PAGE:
In a bid to sway voters on the eve of today’s election, all four political parties contesting at the polls delivered their final political messages and had varying sizes of supporters gathered at their pre-election rallies.
If the turnout at those rallies are any indication of what the results will be at the end of Election Day, the battle for government would then appear to be between the Myron Walwyn-led National Democratic Party (NDP) and Andrew Fahie-led Virgin Islands Party (VIP).
The Ronnie Skelton-led Progressive Virgin Islands Movement (PVIM) had what could be described as a notable-sized gathering at their event at the Noel Lloyd Positive Action Movement Park in Road Town.
Julian Fraser’s six-candidate team had a considerably smaller turnout than the other three political parties.
NDP: BVI can’t afford to vote us out, we’ve been the most productive
Addressing the relatively large gathering at the Sunny Caribbee Parking Lot in Road Town, NDP Chairman Walwyn impressed on persons not to vote the party out.
“The recovery process is fragile, and it can easily face a setback in the slightest change in our political direction,” he said.
“The financial standing of our country is very strong, and much of this credit must be given to our outgoing Premier and Minister for Finance Dr D Orlando Smith. [But] the challenge before us now is to sustain this momentum in the coming years.”
He said persons voted for an NDP government over the past two terms because the party “represented a change” that supported the local electorate’s dreams and aspirations for “a better BVI”.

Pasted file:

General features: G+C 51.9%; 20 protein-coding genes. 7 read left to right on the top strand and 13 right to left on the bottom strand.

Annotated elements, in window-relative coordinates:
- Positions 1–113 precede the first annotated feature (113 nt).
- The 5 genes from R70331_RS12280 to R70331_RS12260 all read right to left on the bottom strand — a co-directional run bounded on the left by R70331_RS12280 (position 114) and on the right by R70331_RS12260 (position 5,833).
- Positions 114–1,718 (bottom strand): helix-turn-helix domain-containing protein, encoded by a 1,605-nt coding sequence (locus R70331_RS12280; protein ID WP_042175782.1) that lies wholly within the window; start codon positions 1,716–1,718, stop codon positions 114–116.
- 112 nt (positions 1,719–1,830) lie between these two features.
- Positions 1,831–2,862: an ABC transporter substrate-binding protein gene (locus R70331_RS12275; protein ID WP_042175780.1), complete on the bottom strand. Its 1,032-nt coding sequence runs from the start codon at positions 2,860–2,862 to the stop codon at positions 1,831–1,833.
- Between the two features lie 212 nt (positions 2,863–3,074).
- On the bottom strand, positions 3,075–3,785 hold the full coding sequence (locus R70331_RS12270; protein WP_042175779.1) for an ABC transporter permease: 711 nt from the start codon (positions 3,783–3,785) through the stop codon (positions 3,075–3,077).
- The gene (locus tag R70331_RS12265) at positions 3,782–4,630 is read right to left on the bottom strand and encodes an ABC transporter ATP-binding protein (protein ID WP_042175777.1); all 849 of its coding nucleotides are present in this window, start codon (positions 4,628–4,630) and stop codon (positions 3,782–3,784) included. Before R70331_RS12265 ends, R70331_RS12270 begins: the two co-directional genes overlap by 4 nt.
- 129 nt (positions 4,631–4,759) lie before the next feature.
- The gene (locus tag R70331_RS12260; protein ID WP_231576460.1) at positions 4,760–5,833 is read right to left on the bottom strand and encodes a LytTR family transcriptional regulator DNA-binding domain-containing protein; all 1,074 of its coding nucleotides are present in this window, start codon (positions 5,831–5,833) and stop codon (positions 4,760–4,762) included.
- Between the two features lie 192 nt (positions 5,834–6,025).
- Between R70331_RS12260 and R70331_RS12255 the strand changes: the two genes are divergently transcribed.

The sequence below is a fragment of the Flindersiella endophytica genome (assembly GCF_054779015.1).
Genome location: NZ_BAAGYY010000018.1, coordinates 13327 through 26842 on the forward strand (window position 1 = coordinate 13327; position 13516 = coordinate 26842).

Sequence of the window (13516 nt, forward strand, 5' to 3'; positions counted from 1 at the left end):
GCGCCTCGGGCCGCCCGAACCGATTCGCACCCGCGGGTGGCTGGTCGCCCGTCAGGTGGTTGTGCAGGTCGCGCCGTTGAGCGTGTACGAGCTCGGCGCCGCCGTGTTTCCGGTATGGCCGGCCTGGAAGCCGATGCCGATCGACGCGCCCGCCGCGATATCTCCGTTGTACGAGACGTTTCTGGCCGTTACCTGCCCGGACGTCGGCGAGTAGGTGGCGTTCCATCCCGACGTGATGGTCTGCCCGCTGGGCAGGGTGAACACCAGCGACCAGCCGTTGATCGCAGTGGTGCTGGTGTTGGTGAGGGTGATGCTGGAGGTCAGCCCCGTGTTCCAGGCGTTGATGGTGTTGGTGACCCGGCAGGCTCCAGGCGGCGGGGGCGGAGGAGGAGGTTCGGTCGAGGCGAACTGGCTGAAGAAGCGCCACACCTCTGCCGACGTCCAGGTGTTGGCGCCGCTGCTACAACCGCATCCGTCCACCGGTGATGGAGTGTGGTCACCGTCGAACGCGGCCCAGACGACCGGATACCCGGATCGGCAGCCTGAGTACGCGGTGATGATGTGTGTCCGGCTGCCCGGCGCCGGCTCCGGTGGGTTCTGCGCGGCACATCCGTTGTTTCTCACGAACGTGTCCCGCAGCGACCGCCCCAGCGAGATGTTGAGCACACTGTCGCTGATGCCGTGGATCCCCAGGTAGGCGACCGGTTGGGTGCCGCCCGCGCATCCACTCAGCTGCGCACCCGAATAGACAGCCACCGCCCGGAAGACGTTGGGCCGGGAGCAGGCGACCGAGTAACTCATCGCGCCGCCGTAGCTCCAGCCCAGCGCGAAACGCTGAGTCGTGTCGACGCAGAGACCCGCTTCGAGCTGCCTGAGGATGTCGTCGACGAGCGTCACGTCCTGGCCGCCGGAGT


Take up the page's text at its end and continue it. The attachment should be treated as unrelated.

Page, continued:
“Our policies are realistic and sound, they are informed by insightful analysis of where our country currently stands, buttressed by a clear understanding of where we are seeking to go and driven by a sound knowledge of how this can be attained. We were not perfect because only God is perfect; we made mistakes, but we learned from them.”
The NDP chairman added that his party has been the most productive government between 1995 to 2018.
Progressives United: NDP and VIP are both bad news
On the other hand, addressing a skeletal crowd at the Albian Well in Sea Cows Bay, Progressives United leader Fraser said the NDP does not deserve a third consecutive term as the territory’s government.
He said the NDP’s track record, particularly in the Third District where he served as the representative, reflects a poor performance.
“They squeeze the little man, they squeeze you every chance they get … and you tell me you are going to re-elect the NDP and put them back in office? If we can agree that we are going to get rid of the NDP tomorrow, I want you to agree with me that you are not going to replace them with the Virgin Islands Party (VIP).”
Fraser, who in the recent past served as Chairman of the VIP, said the two parties are one and the same.
“Out of the frying pan into the fire. You cannot replace them with the VIP,” he said.
VIP: Don’t vote any of the last five gov’t ministers
Immediately on the heels of their motorcade, a well-attended gathering of VIP supporters convened at the festival grounds in Road Town to hear the party’s leader make his final address before the election.
Fahie told his supporters that the NDP and the PVIM are one and the same, and on that premise, should not be elected.
“You really have to make sure that he (PVIM leader Skelton) gets a message tomorrow that once you were one of the five ministers in that government that was sitting and they asked you to give your vote to any one of them, all you have to do is sing the good old hymn, No Not One.”
PVIM: Vote for territorial advancement
In his address, Skelton said the PVIM deserves a chance. He said his team brought solutions to the many national issues while on te campaign trail.
“Now, ladies and gentlemen, it is your decision … please make the right decision. Not for your friends, not for your own personal advancement, but for the country’s advancement, and its people collectively.”
He said the territory is facing ‘troubling times’ and committed leaders are critical.
“Ladies and gentlemen, we have given you a vision of where we think this country can be and we tell you we intend to bring accountability, transparency and empowerment and hope, back to our people here in the Virgin Islands,” Skelton said
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